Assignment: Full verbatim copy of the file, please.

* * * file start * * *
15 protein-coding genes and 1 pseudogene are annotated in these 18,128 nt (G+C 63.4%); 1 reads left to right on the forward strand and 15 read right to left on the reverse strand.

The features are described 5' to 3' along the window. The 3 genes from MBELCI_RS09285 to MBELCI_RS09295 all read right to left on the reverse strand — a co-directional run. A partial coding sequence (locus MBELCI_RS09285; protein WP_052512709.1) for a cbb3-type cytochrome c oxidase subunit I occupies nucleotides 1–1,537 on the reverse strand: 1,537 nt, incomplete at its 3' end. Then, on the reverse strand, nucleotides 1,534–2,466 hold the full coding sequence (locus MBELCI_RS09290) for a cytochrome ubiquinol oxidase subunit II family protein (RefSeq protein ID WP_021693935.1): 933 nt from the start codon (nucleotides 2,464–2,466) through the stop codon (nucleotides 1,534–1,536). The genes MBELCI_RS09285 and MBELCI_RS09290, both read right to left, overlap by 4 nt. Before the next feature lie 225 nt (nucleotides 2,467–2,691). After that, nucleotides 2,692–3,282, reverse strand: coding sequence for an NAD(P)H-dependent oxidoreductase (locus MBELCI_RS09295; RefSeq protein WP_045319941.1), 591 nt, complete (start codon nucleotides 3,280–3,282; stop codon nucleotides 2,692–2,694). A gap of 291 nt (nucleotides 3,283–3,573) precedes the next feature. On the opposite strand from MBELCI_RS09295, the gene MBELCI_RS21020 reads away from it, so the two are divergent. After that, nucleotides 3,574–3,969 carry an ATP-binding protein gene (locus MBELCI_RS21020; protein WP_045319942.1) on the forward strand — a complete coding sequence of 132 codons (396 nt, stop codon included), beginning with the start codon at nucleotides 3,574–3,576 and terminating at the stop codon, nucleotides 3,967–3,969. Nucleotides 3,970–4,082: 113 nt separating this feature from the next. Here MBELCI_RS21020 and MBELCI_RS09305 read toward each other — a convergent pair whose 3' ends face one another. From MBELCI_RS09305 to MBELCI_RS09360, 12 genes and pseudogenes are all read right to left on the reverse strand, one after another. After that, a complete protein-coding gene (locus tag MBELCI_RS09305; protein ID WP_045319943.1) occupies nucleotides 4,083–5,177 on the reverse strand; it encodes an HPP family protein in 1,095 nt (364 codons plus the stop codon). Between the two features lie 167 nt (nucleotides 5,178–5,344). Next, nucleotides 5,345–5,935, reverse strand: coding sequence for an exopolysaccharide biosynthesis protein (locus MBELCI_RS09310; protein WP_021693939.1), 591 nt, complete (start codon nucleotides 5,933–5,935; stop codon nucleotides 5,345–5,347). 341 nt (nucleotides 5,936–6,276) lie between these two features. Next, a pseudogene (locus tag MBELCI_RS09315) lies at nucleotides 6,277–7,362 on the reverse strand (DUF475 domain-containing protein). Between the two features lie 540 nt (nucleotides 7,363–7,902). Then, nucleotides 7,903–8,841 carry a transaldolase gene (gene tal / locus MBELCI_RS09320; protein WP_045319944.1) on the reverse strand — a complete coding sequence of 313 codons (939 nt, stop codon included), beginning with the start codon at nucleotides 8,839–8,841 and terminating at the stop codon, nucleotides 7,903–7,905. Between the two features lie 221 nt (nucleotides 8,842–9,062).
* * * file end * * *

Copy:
15 protein-coding genes and 1 pseudogene are annotated in these 18,128 nt (G+C 63.4%); 1 reads left to right on the forward strand and 15 read right to left on the reverse strand.

The features are described 5' to 3' along the window. The 3 genes from MBELCI_RS09285 to MBELCI_RS09295 all read right to left on the reverse strand — a co-directional run. A partial coding sequence (locus MBELCI_RS09285; protein WP_052512709.1) for a cbb3-type cytochrome c oxidase subunit I occupies nucleotides 1–1,537 on the reverse strand: 1,537 nt, incomplete at its 3' end. Then, on the reverse strand, nucleotides 1,534–2,466 hold the full coding sequence (locus MBELCI_RS09290) for a cytochrome ubiquinol oxidase subunit II family protein (RefSeq protein ID WP_021693935.1): 933 nt from the start codon (nucleotides 2,464–2,466) through the stop codon (nucleotides 1,534–1,536). The genes MBELCI_RS09285 and MBELCI_RS09290, both read right to left, overlap by 4 nt. Before the next feature lie 225 nt (nucleotides 2,467–2,691). After that, nucleotides 2,692–3,282, reverse strand: coding sequence for an NAD(P)H-dependent oxidoreductase (locus MBELCI_RS09295; RefSeq protein WP_045319941.1), 591 nt, complete (start codon nucleotides 3,280–3,282; stop codon nucleotides 2,692–2,694). A gap of 291 nt (nucleotides 3,283–3,573) precedes the next feature. On the opposite strand from MBELCI_RS09295, the gene MBELCI_RS21020 reads away from it, so the two are divergent. After that, nucleotides 3,574–3,969 carry an ATP-binding protein gene (locus MBELCI_RS21020; protein WP_045319942.1) on the forward strand — a complete coding sequence of 132 codons (396 nt, stop codon included), beginning with the start codon at nucleotides 3,574–3,576 and terminating at the stop codon, nucleotides 3,967–3,969. Nucleotides 3,970–4,082: 113 nt separating this feature from the next. Here MBELCI_RS21020 and MBELCI_RS09305 read toward each other — a convergent pair whose 3' ends face one another. From MBELCI_RS09305 to MBELCI_RS09360, 12 genes and pseudogenes are all read right to left on the reverse strand, one after another. After that, a complete protein-coding gene (locus tag MBELCI_RS09305; protein ID WP_045319943.1) occupies nucleotides 4,083–5,177 on the reverse strand; it encodes an HPP family protein in 1,095 nt (364 codons plus the stop codon). Between the two features lie 167 nt (nucleotides 5,178–5,344). Next, nucleotides 5,345–5,935, reverse strand: coding sequence for an exopolysaccharide biosynthesis protein (locus MBELCI_RS09310; protein WP_021693939.1), 591 nt, complete (start codon nucleotides 5,933–5,935; stop codon nucleotides 5,345–5,347). 341 nt (nucleotides 5,936–6,276) lie between these two features. Next, a pseudogene (locus tag MBELCI_RS09315) lies at nucleotides 6,277–7,362 on the reverse strand (DUF475 domain-containing protein). Between the two features lie 540 nt (nucleotides 7,363–7,902). Then, nucleotides 7,903–8,841 carry a transaldolase gene (gene tal / locus MBELCI_RS09320; protein WP_045319944.1) on the reverse strand — a complete coding sequence of 313 codons (939 nt, stop codon included), beginning with the start codon at nucleotides 8,839–8,841 and terminating at the stop codon, nucleotides 7,903–7,905. Between the two features lie 221 nt (nucleotides 8,842–9,062).